“Emad, the person who wrote us is from a private communication company in Kenya that sells pay TV services, and the url they asked us to tear down is a news website that is highlighting corruption and other wrongdoings in the Kenya government. I don’t think we want to be involved with this… ,” wrote Daniele Milan in an email sent on May 7, 2015.
KahawaTungu blog is associated with blogger Robert Alai though he publicly declined to state in a previous edition of the #JKLive show whether he’s its publisher.
But even though Hacking Team may have declined to deface or bring down KahawaTungu as requested by the Kenya government, it appears the National Intelligence Agency will manage to procure (or has already procured) the RCS solution from the same firm as the two parties seem to have already signed the necessary documentation including the Non-Disclosure Agreement (NDA) which was delaying the whole process.
The RCS allows the client to secretly collect data from the most common desktop operating systems – such as Windows OS and Linux – and can also monitor all modern smartphones – either Android OS, Blackberry, Windows Phone. Once a target is infected, the client can access all the information, including Skype calls, Facebook, Twitter, WhatsApp, Line and Viber among others.
As part of its Customer Policy however, Hacking Team states that it “reviews potential customers before a sale to determine whether or not there is objective evidence or credible concerns that Hacking Team technology provided to the customer will be used to facilitate human rights violations.” It adds that it will “refuse to provide or we will stop supporting our technologies to governments or government agencies that it believes have used HT technology to facilitate gross human rights abuses; who refuse to agree to or comply with provisions in contracts that describe intended use of HT software, or who refuse to sign contracts that include requirements that HT software be used lawfully as well as those who refuse to accept auditing features built into HT software that allow administrators to monitor how the system is being used.”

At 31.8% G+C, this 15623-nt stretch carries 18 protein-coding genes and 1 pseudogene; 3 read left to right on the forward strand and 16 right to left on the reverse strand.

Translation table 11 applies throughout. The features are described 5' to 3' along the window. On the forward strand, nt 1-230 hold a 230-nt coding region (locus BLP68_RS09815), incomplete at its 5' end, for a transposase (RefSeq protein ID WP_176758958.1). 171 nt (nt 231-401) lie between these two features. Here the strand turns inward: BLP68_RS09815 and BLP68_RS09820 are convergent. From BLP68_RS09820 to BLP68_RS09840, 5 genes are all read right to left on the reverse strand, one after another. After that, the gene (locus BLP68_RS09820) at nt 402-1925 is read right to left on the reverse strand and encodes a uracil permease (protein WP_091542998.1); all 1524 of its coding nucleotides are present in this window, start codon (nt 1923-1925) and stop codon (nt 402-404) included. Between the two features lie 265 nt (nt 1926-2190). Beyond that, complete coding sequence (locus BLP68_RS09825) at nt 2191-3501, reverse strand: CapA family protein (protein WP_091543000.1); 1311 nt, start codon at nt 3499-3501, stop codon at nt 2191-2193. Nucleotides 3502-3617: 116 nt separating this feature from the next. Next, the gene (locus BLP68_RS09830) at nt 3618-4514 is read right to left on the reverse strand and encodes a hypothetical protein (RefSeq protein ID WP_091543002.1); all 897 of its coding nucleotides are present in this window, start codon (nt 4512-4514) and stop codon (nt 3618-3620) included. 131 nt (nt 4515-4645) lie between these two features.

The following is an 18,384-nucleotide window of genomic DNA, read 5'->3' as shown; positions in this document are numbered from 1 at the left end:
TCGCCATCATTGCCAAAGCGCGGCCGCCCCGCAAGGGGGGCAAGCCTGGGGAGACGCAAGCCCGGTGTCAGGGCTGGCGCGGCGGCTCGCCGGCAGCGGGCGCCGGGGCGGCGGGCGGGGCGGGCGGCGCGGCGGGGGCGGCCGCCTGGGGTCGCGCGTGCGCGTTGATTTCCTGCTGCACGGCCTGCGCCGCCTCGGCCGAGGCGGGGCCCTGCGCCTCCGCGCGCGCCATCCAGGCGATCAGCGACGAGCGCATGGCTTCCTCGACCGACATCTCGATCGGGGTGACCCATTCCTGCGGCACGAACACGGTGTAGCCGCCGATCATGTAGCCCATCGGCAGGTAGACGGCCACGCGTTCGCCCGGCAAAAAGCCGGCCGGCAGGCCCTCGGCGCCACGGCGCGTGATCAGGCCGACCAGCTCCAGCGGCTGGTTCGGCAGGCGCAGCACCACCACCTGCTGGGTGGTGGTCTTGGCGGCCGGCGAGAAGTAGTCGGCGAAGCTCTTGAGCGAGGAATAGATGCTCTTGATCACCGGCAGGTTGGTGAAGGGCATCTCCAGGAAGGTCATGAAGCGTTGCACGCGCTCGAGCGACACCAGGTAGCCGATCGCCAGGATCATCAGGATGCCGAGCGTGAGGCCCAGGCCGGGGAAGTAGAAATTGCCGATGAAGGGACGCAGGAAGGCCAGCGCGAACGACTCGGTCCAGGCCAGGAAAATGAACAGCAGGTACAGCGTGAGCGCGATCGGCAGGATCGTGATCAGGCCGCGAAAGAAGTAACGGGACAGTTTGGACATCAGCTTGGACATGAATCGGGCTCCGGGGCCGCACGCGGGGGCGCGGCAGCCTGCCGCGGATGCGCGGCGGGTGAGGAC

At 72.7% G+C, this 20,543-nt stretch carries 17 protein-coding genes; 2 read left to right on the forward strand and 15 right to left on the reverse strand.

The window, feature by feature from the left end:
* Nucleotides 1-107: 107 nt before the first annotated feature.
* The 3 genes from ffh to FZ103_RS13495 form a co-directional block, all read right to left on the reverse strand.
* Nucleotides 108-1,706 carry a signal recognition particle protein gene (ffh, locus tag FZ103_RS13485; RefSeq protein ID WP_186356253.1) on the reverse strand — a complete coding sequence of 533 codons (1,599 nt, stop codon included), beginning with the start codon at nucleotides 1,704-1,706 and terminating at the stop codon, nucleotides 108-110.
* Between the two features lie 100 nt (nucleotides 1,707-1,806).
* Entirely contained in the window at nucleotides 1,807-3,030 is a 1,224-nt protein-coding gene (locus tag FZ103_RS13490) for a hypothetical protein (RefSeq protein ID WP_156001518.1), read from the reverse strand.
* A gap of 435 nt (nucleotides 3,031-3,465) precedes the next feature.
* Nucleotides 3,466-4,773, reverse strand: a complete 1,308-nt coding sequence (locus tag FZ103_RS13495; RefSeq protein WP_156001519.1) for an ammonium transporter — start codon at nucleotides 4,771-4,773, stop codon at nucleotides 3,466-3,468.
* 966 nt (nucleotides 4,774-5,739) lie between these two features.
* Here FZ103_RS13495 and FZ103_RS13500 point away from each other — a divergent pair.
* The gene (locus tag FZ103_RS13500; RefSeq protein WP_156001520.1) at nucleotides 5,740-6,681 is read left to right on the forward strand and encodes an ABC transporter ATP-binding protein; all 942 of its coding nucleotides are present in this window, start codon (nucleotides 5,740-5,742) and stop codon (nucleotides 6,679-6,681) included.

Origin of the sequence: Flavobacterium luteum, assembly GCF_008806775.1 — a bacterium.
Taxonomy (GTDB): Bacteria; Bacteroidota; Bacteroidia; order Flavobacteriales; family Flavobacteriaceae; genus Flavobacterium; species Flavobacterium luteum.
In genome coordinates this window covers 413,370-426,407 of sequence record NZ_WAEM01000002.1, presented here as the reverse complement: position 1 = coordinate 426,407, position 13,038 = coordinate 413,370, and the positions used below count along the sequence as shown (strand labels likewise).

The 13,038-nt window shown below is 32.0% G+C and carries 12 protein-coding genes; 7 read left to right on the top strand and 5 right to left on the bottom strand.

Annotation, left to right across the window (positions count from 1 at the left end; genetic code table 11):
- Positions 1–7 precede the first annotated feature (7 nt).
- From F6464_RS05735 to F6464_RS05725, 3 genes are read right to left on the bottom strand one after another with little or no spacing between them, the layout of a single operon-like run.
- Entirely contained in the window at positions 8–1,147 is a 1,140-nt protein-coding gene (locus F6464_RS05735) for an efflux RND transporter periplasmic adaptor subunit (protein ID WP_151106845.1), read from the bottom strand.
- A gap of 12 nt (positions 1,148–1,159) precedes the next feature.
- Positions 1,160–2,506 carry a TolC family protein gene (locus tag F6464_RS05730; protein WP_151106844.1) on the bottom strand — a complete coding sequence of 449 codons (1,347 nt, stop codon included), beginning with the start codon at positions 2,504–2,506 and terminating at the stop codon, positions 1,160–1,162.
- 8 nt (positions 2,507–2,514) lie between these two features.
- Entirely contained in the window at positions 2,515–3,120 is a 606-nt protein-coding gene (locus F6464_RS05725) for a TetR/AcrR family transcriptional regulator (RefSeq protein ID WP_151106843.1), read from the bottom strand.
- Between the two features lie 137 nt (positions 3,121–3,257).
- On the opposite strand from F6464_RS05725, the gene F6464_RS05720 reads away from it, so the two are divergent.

Last week, NPR reported that Hacking Team suffered a breach after hackers broke into its systems, “downloading hundreds of gigabytes of data and throwing it all on the open Internet.”
In a release sent out Wednesday July 8, Hacking Team acknowledged that its own “investigation had determined that sufficient code was released to permit anyone to deploy the (RCS) software against any target of their choice.”
“Before the attack, HackingTeam could control who had access to the technology which was sold exclusively to governments and government agencies. Now, because of the work of criminals, that ability to control who uses the technology has been lost. Terrorists, extortionists and others can deploy this technology at will if they have the technical ability to do so. We believe this is an extremely dangerous situation,” stated the release.
Hacking Team is not new to controversy, as several human rights organizations have listed it as an “an enemy of the Internet,” with Citizen Lab – which studies surveillance at the Munk School of Global Affairs at the University of Toronto – stating that it has found Hacking Team’s spyware in 21 countries, including Sudan, Egypt, Ethiopia, Turkey and Malaysia, according to NPR.